It was a challenge from the beginning to require towns to serve liquor at the local ordinary without encouraging drunkenness. By 1645, patrons in some states were limited to 30 minutes at the bar, or risk being fined. In 1646, the drinking could continue for an entire hour in New Haven, Connecticut - and the ordinary was fined if the patron outstayed their limit. By 1655, Rhode Island recognized the need to reign in the ordinaries. The legislature passed a law limiting each town to only two licensed ordinary-keepers. They also restricted the sale of strong drink to Native Americans, limiting them to a quarter of a pint per day.
Anyone who did manage to get drunk was likely to find themselves in the stocks, followed by a sound whipping. North Carolina enacted specific rules on who could be served, regardless of behavior. Even the soberest servants and slaves could only enter an ordinary with their owner's permission. Sailors needed their superior's permission. New Jersey enacted a law in 1679 absolutely forbidding the sale of any liquor to Native Americans. The punishment was twenty lashes for the first offense, thirty lashes for a second offense, and imprisonment for as long as the governor chose for a third offense. If a Native American declined to name the ordinary who served him, he was jailed indefinitely.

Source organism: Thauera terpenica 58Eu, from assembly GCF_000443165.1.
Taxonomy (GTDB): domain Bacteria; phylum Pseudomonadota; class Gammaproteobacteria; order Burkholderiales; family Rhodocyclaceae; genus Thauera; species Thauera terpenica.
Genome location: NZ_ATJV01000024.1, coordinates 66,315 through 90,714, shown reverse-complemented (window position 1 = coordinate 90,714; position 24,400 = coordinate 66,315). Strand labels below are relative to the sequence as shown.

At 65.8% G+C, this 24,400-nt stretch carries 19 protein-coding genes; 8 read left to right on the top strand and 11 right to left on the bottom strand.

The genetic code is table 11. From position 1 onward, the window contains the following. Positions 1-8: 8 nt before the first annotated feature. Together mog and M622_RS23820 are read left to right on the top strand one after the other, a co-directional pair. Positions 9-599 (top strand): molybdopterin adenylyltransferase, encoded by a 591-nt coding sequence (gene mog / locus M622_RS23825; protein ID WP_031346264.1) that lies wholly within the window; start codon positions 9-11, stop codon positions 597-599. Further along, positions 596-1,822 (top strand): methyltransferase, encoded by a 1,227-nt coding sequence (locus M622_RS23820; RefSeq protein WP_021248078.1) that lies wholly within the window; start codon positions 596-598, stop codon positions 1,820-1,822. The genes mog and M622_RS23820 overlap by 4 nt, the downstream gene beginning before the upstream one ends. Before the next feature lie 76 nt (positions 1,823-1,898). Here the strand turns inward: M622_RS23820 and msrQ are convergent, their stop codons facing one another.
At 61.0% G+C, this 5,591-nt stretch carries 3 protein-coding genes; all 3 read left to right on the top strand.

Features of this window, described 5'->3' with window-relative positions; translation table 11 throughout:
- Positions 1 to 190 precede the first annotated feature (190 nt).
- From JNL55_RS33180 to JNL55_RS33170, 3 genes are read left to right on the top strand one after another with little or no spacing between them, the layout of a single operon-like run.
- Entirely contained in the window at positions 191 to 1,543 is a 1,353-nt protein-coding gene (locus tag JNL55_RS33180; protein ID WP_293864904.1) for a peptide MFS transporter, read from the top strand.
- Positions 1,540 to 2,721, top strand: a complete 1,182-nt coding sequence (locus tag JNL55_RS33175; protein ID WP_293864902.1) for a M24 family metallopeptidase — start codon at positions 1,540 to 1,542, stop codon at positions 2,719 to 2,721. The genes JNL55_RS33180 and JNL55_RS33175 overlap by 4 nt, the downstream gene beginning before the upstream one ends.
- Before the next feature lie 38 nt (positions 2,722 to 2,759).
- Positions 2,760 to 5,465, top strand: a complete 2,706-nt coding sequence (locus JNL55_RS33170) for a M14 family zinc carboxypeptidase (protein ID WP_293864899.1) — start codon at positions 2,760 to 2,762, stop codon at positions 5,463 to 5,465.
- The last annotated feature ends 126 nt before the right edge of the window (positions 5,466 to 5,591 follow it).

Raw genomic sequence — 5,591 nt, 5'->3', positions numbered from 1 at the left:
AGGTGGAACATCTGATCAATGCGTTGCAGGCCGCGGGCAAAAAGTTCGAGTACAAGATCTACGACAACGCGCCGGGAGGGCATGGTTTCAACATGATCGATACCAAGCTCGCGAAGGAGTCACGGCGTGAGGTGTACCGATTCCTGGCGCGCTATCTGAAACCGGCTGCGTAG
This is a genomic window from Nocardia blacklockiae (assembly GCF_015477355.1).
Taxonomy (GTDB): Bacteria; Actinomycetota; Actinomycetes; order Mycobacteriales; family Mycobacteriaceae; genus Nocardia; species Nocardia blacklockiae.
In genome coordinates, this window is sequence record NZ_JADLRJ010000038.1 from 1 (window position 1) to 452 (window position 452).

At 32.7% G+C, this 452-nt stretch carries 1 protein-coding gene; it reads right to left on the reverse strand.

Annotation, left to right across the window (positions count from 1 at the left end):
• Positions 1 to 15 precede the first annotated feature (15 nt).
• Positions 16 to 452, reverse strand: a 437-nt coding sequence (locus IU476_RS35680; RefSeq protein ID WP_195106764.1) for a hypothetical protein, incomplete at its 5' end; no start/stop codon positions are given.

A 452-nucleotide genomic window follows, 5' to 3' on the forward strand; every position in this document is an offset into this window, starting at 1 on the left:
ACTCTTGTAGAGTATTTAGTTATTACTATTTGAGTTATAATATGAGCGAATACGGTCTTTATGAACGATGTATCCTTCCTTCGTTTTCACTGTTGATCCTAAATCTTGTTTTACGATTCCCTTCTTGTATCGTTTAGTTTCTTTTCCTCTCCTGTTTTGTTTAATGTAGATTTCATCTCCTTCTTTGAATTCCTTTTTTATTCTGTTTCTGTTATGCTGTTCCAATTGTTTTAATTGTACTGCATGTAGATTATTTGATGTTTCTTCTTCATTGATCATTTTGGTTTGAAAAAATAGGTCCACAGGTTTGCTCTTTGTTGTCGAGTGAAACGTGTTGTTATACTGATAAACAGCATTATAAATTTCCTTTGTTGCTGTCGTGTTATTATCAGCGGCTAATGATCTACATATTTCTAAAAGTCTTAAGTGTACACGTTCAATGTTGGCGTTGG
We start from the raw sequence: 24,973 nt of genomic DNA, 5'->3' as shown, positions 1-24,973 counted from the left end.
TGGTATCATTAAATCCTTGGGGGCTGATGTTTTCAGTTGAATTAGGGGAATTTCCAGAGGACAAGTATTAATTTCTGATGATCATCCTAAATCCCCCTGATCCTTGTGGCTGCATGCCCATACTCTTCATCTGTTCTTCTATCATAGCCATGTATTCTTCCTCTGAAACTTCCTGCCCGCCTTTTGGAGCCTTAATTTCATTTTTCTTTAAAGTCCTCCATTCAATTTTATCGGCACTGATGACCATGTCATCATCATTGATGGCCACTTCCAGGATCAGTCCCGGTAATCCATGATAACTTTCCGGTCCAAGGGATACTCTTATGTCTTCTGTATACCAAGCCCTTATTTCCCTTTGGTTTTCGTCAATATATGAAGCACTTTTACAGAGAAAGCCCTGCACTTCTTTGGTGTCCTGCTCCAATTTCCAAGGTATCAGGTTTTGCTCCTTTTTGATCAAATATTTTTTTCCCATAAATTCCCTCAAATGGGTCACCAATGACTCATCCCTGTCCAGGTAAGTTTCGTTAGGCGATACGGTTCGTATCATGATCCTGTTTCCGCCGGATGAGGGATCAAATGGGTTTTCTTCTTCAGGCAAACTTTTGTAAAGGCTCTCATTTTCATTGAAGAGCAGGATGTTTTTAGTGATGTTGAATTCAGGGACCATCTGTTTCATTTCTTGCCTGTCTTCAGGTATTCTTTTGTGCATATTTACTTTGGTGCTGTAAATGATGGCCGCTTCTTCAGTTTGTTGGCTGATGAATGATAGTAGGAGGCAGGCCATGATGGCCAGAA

As recently as 1801, the Virginia government was required, by law, to determine tavern rates twice a year. The ordinary-keeper did not determine rates. When the changes became law, the ordinary-keeper had one month after the change to post the new rates in a public area in the ordinary - but not more than six feet from the floor.
Ordinaries were often located near ferries, and some enterprising and privileged individuals maintained both. As recently as 1819, the Old Ferry Tavern at Newbury, Massachusetts, provided both services. North Carolina kept that trend in mind when it implemented its annual rate increase. In 1799, the North Carolina law specified that ordinary-keeper rates applied to the price of "liquors, diet, lodging, fodder, corn, provender and pasturage" and that justices were to raise ferry rates simultaneously.
The term "ordinary license" comes to the forefront of history a second time in the mid-1800s when prohibition and temperance movements were most active. Often during this movement, there were references to ordinary licenses. In 1858, Iowa established an ordinary license-system, referring to liquor licenses. At that point in history, the ordinary was a well-understood concept, having been around for nearly two centuries.
The more common remnants of the ordinary remain on maps. In spite of the name and the practice of ordinaries evolving, the names survived. During the Civil War there were battles at Burnt Ordinary, Nine Mile Ordinary, Burret Ordinary, and Twelve Mile Ordinary in Virginia. A gazetteer published in 1855, identifies Jennings' Ordinary as a post-office in Nottaway County, Virginia.
The ordinary survived from the 1678 when Maryland ordinaries submitted their license fees were submitted to Lord Baltimore until the late 1800s when the Department of Labor continued to recognize the ordinary. By the time the term "ordinary" fell out of use, the government was more concerned with limiting the number of taverns rather than requiring communities to have an ordinary. Controlling the liquor trade was more of an issue than encouraging it, regardless of how much tax revenue it generated.